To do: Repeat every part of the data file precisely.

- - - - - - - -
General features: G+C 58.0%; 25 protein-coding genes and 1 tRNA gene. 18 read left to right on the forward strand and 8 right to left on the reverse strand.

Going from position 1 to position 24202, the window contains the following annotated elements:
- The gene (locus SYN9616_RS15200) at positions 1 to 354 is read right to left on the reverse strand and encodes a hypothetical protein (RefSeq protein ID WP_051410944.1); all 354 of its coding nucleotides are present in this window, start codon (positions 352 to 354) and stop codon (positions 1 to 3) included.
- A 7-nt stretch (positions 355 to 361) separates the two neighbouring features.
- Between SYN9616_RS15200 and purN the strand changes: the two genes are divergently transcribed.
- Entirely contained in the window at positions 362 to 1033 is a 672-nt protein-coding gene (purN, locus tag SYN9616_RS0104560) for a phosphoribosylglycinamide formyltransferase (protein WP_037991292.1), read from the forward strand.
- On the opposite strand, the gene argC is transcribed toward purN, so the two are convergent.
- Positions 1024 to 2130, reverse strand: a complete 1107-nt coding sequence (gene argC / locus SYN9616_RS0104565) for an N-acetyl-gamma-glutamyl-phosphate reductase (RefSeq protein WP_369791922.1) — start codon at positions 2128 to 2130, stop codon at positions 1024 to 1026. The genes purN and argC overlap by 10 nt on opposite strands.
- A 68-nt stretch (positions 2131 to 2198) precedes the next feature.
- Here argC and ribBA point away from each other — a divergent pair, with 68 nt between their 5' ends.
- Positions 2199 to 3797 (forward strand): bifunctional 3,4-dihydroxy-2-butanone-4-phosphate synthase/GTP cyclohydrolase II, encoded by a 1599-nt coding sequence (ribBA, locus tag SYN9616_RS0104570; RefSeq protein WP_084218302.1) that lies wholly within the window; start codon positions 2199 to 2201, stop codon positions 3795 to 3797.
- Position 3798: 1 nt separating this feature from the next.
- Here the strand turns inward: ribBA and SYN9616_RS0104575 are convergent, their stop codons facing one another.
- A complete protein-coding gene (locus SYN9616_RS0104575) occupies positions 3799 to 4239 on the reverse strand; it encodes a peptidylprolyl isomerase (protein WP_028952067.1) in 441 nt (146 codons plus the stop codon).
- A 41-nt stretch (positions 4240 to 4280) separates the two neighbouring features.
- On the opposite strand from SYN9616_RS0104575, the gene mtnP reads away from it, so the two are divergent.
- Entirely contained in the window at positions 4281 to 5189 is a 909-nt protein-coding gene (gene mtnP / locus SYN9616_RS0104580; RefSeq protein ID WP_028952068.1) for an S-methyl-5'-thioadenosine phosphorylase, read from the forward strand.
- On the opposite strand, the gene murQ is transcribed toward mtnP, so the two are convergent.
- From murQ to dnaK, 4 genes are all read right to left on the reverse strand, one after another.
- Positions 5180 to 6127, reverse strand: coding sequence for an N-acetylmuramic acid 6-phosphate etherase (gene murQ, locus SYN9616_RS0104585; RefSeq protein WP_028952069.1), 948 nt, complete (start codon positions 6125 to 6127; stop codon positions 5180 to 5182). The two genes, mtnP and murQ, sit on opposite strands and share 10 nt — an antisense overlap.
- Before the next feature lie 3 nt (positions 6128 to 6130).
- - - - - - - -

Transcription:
General features: G+C 58.0%; 25 protein-coding genes and 1 tRNA gene. 18 read left to right on the forward strand and 8 right to left on the reverse strand.

Going from position 1 to position 24202, the window contains the following annotated elements:
- The gene (locus SYN9616_RS15200) at positions 1 to 354 is read right to left on the reverse strand and encodes a hypothetical protein (RefSeq protein ID WP_051410944.1); all 354 of its coding nucleotides are present in this window, start codon (positions 352 to 354) and stop codon (positions 1 to 3) included.
- A 7-nt stretch (positions 355 to 361) separates the two neighbouring features.
- Between SYN9616_RS15200 and purN the strand changes: the two genes are divergently transcribed.
- Entirely contained in the window at positions 362 to 1033 is a 672-nt protein-coding gene (purN, locus tag SYN9616_RS0104560) for a phosphoribosylglycinamide formyltransferase (protein WP_037991292.1), read from the forward strand.
- On the opposite strand, the gene argC is transcribed toward purN, so the two are convergent.
- Positions 1024 to 2130, reverse strand: a complete 1107-nt coding sequence (gene argC / locus SYN9616_RS0104565) for an N-acetyl-gamma-glutamyl-phosphate reductase (RefSeq protein WP_369791922.1) — start codon at positions 2128 to 2130, stop codon at positions 1024 to 1026. The genes purN and argC overlap by 10 nt on opposite strands.
- A 68-nt stretch (positions 2131 to 2198) precedes the next feature.
- Here argC and ribBA point away from each other — a divergent pair, with 68 nt between their 5' ends.
- Positions 2199 to 3797 (forward strand): bifunctional 3,4-dihydroxy-2-butanone-4-phosphate synthase/GTP cyclohydrolase II, encoded by a 1599-nt coding sequence (ribBA, locus tag SYN9616_RS0104570; RefSeq protein WP_084218302.1) that lies wholly within the window; start codon positions 2199 to 2201, stop codon positions 3795 to 3797.
- Position 3798: 1 nt separating this feature from the next.
- Here the strand turns inward: ribBA and SYN9616_RS0104575 are convergent, their stop codons facing one another.
- A complete protein-coding gene (locus SYN9616_RS0104575) occupies positions 3799 to 4239 on the reverse strand; it encodes a peptidylprolyl isomerase (protein WP_028952067.1) in 441 nt (146 codons plus the stop codon).
- A 41-nt stretch (positions 4240 to 4280) separates the two neighbouring features.
- On the opposite strand from SYN9616_RS0104575, the gene mtnP reads away from it, so the two are divergent.
- Entirely contained in the window at positions 4281 to 5189 is a 909-nt protein-coding gene (gene mtnP / locus SYN9616_RS0104580; RefSeq protein ID WP_028952068.1) for an S-methyl-5'-thioadenosine phosphorylase, read from the forward strand.
- On the opposite strand, the gene murQ is transcribed toward mtnP, so the two are convergent.
- From murQ to dnaK, 4 genes are all read right to left on the reverse strand, one after another.
- Positions 5180 to 6127, reverse strand: coding sequence for an N-acetylmuramic acid 6-phosphate etherase (gene murQ, locus SYN9616_RS0104585; RefSeq protein WP_028952069.1), 948 nt, complete (start codon positions 6125 to 6127; stop codon positions 5180 to 5182). The two genes, mtnP and murQ, sit on opposite strands and share 10 nt — an antisense overlap.
- Before the next feature lie 3 nt (positions 6128 to 6130).